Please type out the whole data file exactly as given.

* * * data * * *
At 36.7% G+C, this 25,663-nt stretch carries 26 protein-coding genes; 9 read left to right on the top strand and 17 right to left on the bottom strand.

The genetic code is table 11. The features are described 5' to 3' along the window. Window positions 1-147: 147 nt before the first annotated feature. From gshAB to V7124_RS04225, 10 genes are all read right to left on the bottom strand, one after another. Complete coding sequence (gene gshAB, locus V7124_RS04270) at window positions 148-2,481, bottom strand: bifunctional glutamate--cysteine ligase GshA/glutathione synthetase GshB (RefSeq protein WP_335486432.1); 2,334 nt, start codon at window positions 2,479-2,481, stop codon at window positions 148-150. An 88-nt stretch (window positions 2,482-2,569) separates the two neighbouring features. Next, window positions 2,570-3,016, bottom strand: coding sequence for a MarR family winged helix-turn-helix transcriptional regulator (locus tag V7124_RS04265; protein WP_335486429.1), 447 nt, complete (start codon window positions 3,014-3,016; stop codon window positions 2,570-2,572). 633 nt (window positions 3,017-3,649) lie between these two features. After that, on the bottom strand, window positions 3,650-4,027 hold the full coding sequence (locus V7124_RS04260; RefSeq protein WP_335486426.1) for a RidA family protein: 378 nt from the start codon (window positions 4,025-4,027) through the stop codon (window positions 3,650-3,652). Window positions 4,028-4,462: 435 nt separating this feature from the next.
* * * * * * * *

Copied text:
At 36.7% G+C, this 25,663-nt stretch carries 26 protein-coding genes; 9 read left to right on the top strand and 17 right to left on the bottom strand.

The genetic code is table 11. The features are described 5' to 3' along the window. Window positions 1-147: 147 nt before the first annotated feature. From gshAB to V7124_RS04225, 10 genes are all read right to left on the bottom strand, one after another. Complete coding sequence (gene gshAB, locus V7124_RS04270) at window positions 148-2,481, bottom strand: bifunctional glutamate--cysteine ligase GshA/glutathione synthetase GshB (RefSeq protein WP_335486432.1); 2,334 nt, start codon at window positions 2,479-2,481, stop codon at window positions 148-150. An 88-nt stretch (window positions 2,482-2,569) separates the two neighbouring features. Next, window positions 2,570-3,016, bottom strand: coding sequence for a MarR family winged helix-turn-helix transcriptional regulator (locus tag V7124_RS04265; protein WP_335486429.1), 447 nt, complete (start codon window positions 3,014-3,016; stop codon window positions 2,570-2,572). 633 nt (window positions 3,017-3,649) lie between these two features. After that, on the bottom strand, window positions 3,650-4,027 hold the full coding sequence (locus V7124_RS04260; RefSeq protein WP_335486426.1) for a RidA family protein: 378 nt from the start codon (window positions 4,025-4,027) through the stop codon (window positions 3,650-3,652). Window positions 4,028-4,462: 435 nt separating this feature from the next.